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    Thank you all for good and sound advice (have sacrified several times x eyebrows and hair, incl. 3 x Eye surgery in my younger years ](*,))

    - but I wonder, how come we have been using the same NRV design in our Optimus 111B for ages - and still do. Eventhough the fuel is much closer to the flame compared to a lantern mantel behind a globe?

    Several armies have used the smaller PX with petrol for a decade or two?
    The accidents which now and then took place - how many were caused by pure stupidity or neglient maintenance and how many were actually due to malfunctioning NRV’s?

    Looking at a beauty like this made on specific NATO specs (Petrol and 10 hours continous burntime) - they can’t be that bad? Or are even this one a disaster waiting to happen?

    7CE8AA72-30A4-46F2-9B32-0E413F57CAB5.jpeg

    (Picture borrowed from Finn Hjelmerud)

    That said - I will definately reconsider my project.
     
    Last edited: Mar 25, 2019
  8. ColinG

    ColinG United Kingdom Subscriber

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    Maybe the military spec ones had built in safety features as part of their design? The matt chrome finish looks pretty badass actually!
     
  9. JonD

    JonD Subscriber

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    Isn't safety in a military environment something which is "relative" and even then quite a new idea? (Compared to the lamp designs under discussion at least).
     
  10. MYN

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    There are no additional safety features in the military Petromax(Bundeswehr) as compared to the civilian ones.
    The only differences are having a straight vaporiser instead of a Preston loop, supposedly meant to burn 'Benzin' and has a matt finish.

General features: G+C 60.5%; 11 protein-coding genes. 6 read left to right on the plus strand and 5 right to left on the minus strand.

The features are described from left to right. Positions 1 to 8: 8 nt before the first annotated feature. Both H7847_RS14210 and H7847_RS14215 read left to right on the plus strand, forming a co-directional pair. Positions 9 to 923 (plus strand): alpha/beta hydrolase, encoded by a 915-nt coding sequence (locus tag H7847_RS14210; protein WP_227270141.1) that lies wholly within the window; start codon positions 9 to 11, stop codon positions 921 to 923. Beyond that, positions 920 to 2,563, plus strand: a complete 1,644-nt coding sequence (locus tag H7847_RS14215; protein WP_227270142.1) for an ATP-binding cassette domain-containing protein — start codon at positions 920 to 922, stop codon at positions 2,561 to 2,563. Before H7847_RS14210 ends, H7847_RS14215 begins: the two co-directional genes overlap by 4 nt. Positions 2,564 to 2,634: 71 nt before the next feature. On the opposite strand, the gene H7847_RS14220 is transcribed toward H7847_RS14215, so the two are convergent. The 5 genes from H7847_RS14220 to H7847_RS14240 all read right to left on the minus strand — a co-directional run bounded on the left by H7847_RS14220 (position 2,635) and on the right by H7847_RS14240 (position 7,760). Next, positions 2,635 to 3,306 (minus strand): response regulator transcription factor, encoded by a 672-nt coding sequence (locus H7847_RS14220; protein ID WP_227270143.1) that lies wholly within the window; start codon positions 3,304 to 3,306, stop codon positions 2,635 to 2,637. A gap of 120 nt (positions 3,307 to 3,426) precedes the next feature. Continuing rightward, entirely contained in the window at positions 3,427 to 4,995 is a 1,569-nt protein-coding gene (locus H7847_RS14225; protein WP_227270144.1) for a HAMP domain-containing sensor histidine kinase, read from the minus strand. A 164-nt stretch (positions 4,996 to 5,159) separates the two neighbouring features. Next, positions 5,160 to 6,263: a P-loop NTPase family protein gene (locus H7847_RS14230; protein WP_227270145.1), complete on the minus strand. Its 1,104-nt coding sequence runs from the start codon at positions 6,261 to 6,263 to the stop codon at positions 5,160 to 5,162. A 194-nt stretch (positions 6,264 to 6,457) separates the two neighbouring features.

Provided there are no defects on the lantern, you can still burn petrol in any such Petromax, including civilian ones and light up fine.(I've done that).
    Only thing is, you can't do it safely. And you do at own risk. For instance, should the NRV fail when the lantern's in operation, it'll flood the pump and surroundings with petrol and that'll burst into flames almost instantly, well before you could do anything to stop it.
     
  11. Harder Sorensen

    Harder Sorensen Subscriber

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    @MYN
    Thats true - but yet a lot of us use the Optimus 111B with the same lack of safety?
     
  12. MYN

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    I'm afraid so. But then, the Optimus 111B has a rack-pinion type of cleaning needle/shut off at the burner. The gearing mechanism is strong enough to allow you to seat the cone snugly on the jet to cut off the fuel. You could still turn off the flames on the roarer burner with that.
    The guys over at CCS would have a better idea to advise on that.
     
  13. Mackburner

    Mackburner United Kingdom Founder Member Subscriber

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    It's all about risk assessment ie what can go wrong and what are the possible consequences? A Petromax has a pump check sitting in the fuel and a shut off in the fuel feed both of which have spring loaded rubber seats. So can they fail and what then happens. Yes they can, not often maybe but it happens, and then you can get a full tank of fuel vented if the pump nrv fails. With kero that makes a mess, with gasoline it makes a fire and a pint of gasoline can certainly kill.